Uber surpassed ten billion trips as of 10:12 PM GMT on June 10, the company said Tuesday, adding that the title of the ten billionth ride is officially split among 173 trips which started within those 60 seconds. The rides in question happened in 21 countries spanning five continents and some of them weren't regular Uber trips but also Uber Eats deliveries.
The milestone is a clear signal that Uber is still on the path of massive, startup-like growth, with the company doubling the number of its global rides in just over a year, having hit five billion completed trips in late May of 2017. Its maintained growth is the main reason why Uber still doesn't have any issues with raising money after eight years in business, even as it continues to burn through billions of dollars on an annual basis. As long as the company's revenue growth is outpacing its losses, both new and old investors will be prepared to continue financing its business despite a growing number of long-term bets the firm has been making in recent times, including a commitment to flying taxis.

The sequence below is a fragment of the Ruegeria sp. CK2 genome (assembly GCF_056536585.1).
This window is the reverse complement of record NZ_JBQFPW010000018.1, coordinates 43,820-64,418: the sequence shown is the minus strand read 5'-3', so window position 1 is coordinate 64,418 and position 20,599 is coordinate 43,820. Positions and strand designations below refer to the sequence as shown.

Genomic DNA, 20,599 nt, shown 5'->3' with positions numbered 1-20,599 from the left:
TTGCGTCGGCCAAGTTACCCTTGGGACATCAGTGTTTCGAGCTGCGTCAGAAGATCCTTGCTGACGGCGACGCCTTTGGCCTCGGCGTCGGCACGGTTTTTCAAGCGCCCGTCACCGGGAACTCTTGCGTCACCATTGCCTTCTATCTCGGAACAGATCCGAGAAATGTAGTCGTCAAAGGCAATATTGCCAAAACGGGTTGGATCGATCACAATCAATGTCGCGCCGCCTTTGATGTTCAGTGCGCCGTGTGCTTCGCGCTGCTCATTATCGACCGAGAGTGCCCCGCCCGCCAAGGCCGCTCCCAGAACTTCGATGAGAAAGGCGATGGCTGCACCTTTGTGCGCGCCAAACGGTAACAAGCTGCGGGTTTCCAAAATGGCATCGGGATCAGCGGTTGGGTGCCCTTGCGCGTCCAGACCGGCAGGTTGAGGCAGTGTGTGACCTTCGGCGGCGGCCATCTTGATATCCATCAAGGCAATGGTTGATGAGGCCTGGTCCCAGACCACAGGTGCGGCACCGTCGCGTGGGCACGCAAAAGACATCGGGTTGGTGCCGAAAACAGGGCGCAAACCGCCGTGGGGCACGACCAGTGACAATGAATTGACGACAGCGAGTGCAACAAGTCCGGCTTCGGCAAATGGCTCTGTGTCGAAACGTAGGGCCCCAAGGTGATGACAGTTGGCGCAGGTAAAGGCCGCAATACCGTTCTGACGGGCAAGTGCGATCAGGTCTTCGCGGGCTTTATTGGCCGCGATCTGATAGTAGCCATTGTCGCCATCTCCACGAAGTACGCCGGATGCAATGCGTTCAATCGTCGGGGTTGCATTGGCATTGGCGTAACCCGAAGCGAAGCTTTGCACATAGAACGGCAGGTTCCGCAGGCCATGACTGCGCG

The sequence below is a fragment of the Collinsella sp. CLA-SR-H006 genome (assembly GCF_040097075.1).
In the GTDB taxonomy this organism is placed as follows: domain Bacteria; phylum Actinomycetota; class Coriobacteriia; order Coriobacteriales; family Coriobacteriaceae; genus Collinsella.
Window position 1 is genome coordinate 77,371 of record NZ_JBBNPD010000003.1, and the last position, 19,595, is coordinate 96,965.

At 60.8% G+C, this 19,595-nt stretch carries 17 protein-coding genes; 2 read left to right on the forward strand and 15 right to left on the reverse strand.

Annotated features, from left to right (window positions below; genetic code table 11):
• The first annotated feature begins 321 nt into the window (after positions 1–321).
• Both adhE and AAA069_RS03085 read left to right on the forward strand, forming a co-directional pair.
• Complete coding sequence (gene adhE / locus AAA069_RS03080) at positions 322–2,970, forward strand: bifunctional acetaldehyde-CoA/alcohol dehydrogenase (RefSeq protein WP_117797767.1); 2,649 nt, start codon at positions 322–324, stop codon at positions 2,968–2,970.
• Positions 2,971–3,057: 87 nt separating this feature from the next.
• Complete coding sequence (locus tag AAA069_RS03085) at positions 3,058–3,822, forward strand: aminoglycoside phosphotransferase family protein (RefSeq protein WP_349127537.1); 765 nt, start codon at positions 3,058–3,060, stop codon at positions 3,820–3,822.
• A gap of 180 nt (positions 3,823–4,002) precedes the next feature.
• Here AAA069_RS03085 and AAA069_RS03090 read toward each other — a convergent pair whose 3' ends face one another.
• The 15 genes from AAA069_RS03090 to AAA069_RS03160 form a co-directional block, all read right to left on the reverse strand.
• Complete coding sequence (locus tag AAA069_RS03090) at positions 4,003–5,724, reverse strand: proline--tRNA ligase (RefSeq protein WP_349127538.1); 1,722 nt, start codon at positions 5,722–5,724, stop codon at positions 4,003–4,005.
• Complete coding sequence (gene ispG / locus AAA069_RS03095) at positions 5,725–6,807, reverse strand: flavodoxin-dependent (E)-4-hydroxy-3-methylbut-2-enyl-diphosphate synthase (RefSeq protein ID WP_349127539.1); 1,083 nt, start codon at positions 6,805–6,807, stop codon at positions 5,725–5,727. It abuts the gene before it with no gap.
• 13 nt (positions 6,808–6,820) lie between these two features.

The San Francisco, California-based company last raised money in late May, receiving $600 million at a $62 billion valuation, with its lifetime funding now sitting at nearly $22 billion, according to several industry trackers. Uber Chief Executive Officer Dara Khosrowshahi has been forthcoming about his ambition to take the company public in 2019 ever since being appointed to lead the world's most valuable startup last summer. Mr. Khosrowshahi's previous remarks on Uber's finances also suggested its core business will soon be profitable in most major markets but the company won't be targeting profitability for the foreseeable future as it continues pushing toward revolutionizing urban mobility. Ultimately, Uber won't be seeking to rival other ride-hailing service providers but the very concept of personal car ownership, some industry analysts believe.